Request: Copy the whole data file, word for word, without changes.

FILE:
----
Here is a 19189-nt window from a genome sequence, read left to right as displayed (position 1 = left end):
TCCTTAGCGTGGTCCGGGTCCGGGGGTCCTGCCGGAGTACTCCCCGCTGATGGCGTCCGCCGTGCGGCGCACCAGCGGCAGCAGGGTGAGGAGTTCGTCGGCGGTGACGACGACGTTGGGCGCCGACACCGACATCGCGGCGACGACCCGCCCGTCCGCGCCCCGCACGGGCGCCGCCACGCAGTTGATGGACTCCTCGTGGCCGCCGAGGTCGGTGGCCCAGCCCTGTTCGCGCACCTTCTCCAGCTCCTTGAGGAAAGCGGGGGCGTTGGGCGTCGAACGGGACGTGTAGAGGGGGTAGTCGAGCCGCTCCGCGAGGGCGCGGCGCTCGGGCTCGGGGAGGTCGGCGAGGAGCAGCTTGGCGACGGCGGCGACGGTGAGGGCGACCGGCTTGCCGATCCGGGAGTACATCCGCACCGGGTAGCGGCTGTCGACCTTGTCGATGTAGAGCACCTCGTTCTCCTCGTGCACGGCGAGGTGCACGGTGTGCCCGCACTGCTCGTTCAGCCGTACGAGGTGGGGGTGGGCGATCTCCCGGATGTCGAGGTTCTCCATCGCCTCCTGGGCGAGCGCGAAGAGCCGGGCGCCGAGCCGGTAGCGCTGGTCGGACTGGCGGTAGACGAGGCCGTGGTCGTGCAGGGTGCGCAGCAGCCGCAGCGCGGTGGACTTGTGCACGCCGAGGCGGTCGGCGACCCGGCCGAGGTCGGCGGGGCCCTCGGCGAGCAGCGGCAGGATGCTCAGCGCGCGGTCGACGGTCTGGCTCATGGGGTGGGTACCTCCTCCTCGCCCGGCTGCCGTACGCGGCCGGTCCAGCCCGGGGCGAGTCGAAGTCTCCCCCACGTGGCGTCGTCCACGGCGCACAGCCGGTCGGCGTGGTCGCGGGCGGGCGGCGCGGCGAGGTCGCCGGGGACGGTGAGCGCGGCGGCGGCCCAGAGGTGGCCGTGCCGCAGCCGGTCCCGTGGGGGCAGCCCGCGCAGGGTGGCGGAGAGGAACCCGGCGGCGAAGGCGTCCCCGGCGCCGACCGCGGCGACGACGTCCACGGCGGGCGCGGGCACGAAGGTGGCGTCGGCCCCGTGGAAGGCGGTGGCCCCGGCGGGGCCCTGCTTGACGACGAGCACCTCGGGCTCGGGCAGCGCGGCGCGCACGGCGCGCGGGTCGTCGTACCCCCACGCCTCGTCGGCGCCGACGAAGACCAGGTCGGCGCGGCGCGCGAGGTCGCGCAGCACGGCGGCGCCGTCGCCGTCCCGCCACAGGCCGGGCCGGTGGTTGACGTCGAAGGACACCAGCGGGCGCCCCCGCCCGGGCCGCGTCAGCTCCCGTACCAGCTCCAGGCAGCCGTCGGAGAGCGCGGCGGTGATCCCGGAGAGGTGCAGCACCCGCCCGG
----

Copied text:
Here is a 19189-nt window from a genome sequence, read left to right as displayed (position 1 = left end):
TCCTTAGCGTGGTCCGGGTCCGGGGGTCCTGCCGGAGTACTCCCCGCTGATGGCGTCCGCCGTGCGGCGCACCAGCGGCAGCAGGGTGAGGAGTTCGTCGGCGGTGACGACGACGTTGGGCGCCGACACCGACATCGCGGCGACGACCCGCCCGTCCGCGCCCCGCACGGGCGCCGCCACGCAGTTGATGGACTCCTCGTGGCCGCCGAGGTCGGTGGCCCAGCCCTGTTCGCGCACCTTCTCCAGCTCCTTGAGGAAAGCGGGGGCGTTGGGCGTCGAACGGGACGTGTAGAGGGGGTAGTCGAGCCGCTCCGCGAGGGCGCGGCGCTCGGGCTCGGGGAGGTCGGCGAGGAGCAGCTTGGCGACGGCGGCGACGGTGAGGGCGACCGGCTTGCCGATCCGGGAGTACATCCGCACCGGGTAGCGGCTGTCGACCTTGTCGATGTAGAGCACCTCGTTCTCCTCGTGCACGGCGAGGTGCACGGTGTGCCCGCACTGCTCGTTCAGCCGTACGAGGTGGGGGTGGGCGATCTCCCGGATGTCGAGGTTCTCCATCGCCTCCTGGGCGAGCGCGAAGAGCCGGGCGCCGAGCCGGTAGCGCTGGTCGGACTGGCGGTAGACGAGGCCGTGGTCGTGCAGGGTGCGCAGCAGCCGCAGCGCGGTGGACTTGTGCACGCCGAGGCGGTCGGCGACCCGGCCGAGGTCGGCGGGGCCCTCGGCGAGCAGCGGCAGGATGCTCAGCGCGCGGTCGACGGTCTGGCTCATGGGGTGGGTACCTCCTCCTCGCCCGGCTGCCGTACGCGGCCGGTCCAGCCCGGGGCGAGTCGAAGTCTCCCCCACGTGGCGTCGTCCACGGCGCACAGCCGGTCGGCGTGGTCGCGGGCGGGCGGCGCGGCGAGGTCGCCGGGGACGGTGAGCGCGGCGGCGGCCCAGAGGTGGCCGTGCCGCAGCCGGTCCCGTGGGGGCAGCCCGCGCAGGGTGGCGGAGAGGAACCCGGCGGCGAAGGCGTCCCCGGCGCCGACCGCGGCGACGACGTCCACGGCGGGCGCGGGCACGAAGGTGGCGTCGGCCCCGTGGAAGGCGGTGGCCCCGGCGGGGCCCTGCTTGACGACGAGCACCTCGGGCTCGGGCAGCGCGGCGCGCACGGCGCGCGGGTCGTCGTACCCCCACGCCTCGTCGGCGCCGACGAAGACCAGGTCGGCGCGGCGCGCGAGGTCGCGCAGCACGGCGGCGCCGTCGCCGTCCCGCCACAGGCCGGGCCGGTGGTTGACGTCGAAGGACACCAGCGGGCGCCCCCGCCCGGGCCGCGTCAGCTCCCGTACCAGCTCCAGGCAGCCGTCGGAGAGCGCGGCGGTGATCCCGGAGAGGTGCAGCACCCGCCCGG